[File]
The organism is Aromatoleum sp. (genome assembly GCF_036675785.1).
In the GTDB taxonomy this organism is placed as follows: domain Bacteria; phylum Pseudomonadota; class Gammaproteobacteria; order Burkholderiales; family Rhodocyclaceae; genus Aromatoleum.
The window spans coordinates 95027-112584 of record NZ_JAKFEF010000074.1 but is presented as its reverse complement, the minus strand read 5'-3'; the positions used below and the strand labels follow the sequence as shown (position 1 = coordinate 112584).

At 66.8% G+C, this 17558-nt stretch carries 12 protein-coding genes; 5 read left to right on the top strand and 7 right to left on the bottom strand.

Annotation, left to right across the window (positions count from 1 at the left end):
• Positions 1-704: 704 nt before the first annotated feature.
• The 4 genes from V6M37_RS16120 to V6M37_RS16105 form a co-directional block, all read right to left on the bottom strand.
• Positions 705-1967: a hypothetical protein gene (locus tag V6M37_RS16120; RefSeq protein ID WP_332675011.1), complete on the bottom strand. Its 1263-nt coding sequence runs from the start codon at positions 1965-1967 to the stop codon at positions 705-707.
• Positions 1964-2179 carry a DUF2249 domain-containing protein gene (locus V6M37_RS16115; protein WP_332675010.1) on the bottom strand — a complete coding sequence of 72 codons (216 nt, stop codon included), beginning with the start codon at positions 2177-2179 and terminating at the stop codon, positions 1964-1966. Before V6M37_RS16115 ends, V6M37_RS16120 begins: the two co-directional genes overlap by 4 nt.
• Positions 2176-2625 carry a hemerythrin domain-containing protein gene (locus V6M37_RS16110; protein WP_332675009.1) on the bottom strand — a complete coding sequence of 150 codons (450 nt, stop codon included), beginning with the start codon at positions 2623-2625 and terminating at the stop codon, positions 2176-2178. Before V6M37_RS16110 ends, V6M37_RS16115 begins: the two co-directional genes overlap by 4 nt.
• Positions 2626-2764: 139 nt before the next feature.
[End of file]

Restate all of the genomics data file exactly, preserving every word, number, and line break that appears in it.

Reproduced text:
The organism is Aromatoleum sp. (genome assembly GCF_036675785.1).
In the GTDB taxonomy this organism is placed as follows: domain Bacteria; phylum Pseudomonadota; class Gammaproteobacteria; order Burkholderiales; family Rhodocyclaceae; genus Aromatoleum.
The window spans coordinates 95027-112584 of record NZ_JAKFEF010000074.1 but is presented as its reverse complement, the minus strand read 5'-3'; the positions used below and the strand labels follow the sequence as shown (position 1 = coordinate 112584).

At 66.8% G+C, this 17558-nt stretch carries 12 protein-coding genes; 5 read left to right on the top strand and 7 right to left on the bottom strand.

Annotation, left to right across the window (positions count from 1 at the left end):
• Positions 1-704: 704 nt before the first annotated feature.
• The 4 genes from V6M37_RS16120 to V6M37_RS16105 form a co-directional block, all read right to left on the bottom strand.
• Positions 705-1967: a hypothetical protein gene (locus tag V6M37_RS16120; RefSeq protein ID WP_332675011.1), complete on the bottom strand. Its 1263-nt coding sequence runs from the start codon at positions 1965-1967 to the stop codon at positions 705-707.
• Positions 1964-2179 carry a DUF2249 domain-containing protein gene (locus V6M37_RS16115; protein WP_332675010.1) on the bottom strand — a complete coding sequence of 72 codons (216 nt, stop codon included), beginning with the start codon at positions 2177-2179 and terminating at the stop codon, positions 1964-1966. Before V6M37_RS16115 ends, V6M37_RS16120 begins: the two co-directional genes overlap by 4 nt.
• Positions 2176-2625 carry a hemerythrin domain-containing protein gene (locus V6M37_RS16110; protein WP_332675009.1) on the bottom strand — a complete coding sequence of 150 codons (450 nt, stop codon included), beginning with the start codon at positions 2623-2625 and terminating at the stop codon, positions 2176-2178. Before V6M37_RS16110 ends, V6M37_RS16115 begins: the two co-directional genes overlap by 4 nt.
• Positions 2626-2764: 139 nt before the next feature.